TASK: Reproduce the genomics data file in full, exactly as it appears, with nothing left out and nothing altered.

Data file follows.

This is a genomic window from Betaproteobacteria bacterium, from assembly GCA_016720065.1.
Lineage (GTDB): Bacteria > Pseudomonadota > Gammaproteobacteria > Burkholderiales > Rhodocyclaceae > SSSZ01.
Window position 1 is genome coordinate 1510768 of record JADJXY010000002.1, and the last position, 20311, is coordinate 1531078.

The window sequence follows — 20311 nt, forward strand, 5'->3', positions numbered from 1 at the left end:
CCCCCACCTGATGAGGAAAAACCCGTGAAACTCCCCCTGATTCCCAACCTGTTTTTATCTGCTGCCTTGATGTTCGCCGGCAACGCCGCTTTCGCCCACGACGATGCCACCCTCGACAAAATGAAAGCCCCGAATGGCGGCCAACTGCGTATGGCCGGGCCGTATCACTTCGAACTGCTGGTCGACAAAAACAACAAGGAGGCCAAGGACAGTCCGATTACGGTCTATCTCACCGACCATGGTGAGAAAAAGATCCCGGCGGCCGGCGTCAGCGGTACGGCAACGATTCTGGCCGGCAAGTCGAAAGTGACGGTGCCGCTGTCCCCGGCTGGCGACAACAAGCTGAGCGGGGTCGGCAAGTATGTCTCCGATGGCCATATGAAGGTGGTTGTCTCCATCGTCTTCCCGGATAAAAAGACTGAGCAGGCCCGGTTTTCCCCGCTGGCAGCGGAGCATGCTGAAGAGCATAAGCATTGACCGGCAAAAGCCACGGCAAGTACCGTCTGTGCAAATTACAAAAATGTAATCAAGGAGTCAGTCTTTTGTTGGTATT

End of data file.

This is a genomic window from Betaproteobacteria bacterium, from assembly GCA_016720065.1.
Lineage (GTDB): Bacteria > Pseudomonadota > Gammaproteobacteria > Burkholderiales > Rhodocyclaceae > SSSZ01.
Window position 1 is genome coordinate 1510768 of record JADJXY010000002.1, and the last position, 20311, is coordinate 1531078.

The window sequence follows — 20311 nt, forward strand, 5'->3', positions numbered from 1 at the left end:
CCCCCACCTGATGAGGAAAAACCCGTGAAACTCCCCCTGATTCCCAACCTGTTTTTATCTGCTGCCTTGATGTTCGCCGGCAACGCCGCTTTCGCCCACGACGATGCCACCCTCGACAAAATGAAAGCCCCGAATGGCGGCCAACTGCGTATGGCCGGGCCGTATCACTTCGAACTGCTGGTCGACAAAAACAACAAGGAGGCCAAGGACAGTCCGATTACGGTCTATCTCACCGACCATGGTGAGAAAAAGATCCCGGCGGCCGGCGTCAGCGGTACGGCAACGATTCTGGCCGGCAAGTCGAAAGTGACGGTGCCGCTGTCCCCGGCTGGCGACAACAAGCTGAGCGGGGTCGGCAAGTATGTCTCCGATGGCCATATGAAGGTGGTTGTCTCCATCGTCTTCCCGGATAAAAAGACTGAGCAGGCCCGGTTTTCCCCGCTGGCAGCGGAGCATGCTGAAGAGCATAAGCATTGACCGGCAAAAGCCACGGCAAGTACCGTCTGTGCAAATTACAAAAATGTAATCAAGGAGTCAGTCTTTTGTTGGTATT